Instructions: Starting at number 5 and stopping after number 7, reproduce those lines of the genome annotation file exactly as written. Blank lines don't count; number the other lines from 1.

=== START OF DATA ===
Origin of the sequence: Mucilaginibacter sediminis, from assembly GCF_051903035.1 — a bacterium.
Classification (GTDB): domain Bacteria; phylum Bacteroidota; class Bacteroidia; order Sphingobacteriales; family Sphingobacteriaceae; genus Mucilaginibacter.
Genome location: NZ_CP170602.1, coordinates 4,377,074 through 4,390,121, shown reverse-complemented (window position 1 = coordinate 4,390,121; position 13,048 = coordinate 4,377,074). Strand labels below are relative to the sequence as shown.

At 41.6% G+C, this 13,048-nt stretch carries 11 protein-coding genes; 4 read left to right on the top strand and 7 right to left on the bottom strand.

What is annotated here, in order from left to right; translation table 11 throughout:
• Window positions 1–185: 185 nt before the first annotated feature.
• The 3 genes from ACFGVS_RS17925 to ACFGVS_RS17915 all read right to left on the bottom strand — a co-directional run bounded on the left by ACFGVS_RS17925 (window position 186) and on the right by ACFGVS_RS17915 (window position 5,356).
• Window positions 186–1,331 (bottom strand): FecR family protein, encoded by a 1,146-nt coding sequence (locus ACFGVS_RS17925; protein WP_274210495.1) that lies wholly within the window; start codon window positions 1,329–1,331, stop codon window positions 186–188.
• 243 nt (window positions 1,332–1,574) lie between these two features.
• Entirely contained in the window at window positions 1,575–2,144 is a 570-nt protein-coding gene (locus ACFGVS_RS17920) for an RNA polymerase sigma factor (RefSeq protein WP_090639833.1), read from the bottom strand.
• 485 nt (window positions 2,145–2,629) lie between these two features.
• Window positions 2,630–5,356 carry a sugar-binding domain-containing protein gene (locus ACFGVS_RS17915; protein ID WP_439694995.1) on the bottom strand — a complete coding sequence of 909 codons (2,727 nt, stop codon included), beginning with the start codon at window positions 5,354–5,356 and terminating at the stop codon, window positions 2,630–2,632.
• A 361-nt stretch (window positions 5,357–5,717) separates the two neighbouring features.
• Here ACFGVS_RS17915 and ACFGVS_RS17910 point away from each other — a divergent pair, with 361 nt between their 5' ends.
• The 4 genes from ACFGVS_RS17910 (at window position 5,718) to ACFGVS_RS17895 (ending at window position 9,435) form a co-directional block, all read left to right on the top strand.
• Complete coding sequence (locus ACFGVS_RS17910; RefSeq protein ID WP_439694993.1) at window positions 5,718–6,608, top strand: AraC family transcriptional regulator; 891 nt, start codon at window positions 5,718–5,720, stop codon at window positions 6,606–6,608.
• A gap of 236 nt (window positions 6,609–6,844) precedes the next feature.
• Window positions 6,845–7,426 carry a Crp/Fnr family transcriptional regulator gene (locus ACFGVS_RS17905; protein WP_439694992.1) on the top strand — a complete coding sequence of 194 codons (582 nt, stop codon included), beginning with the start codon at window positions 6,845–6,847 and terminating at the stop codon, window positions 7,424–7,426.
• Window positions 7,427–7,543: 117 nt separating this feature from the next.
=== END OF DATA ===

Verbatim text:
What is annotated here, in order from left to right; translation table 11 throughout:
• Window positions 1–185: 185 nt before the first annotated feature.
• The 3 genes from ACFGVS_RS17925 to ACFGVS_RS17915 all read right to left on the bottom strand — a co-directional run bounded on the left by ACFGVS_RS17925 (window position 186) and on the right by ACFGVS_RS17915 (window position 5,356).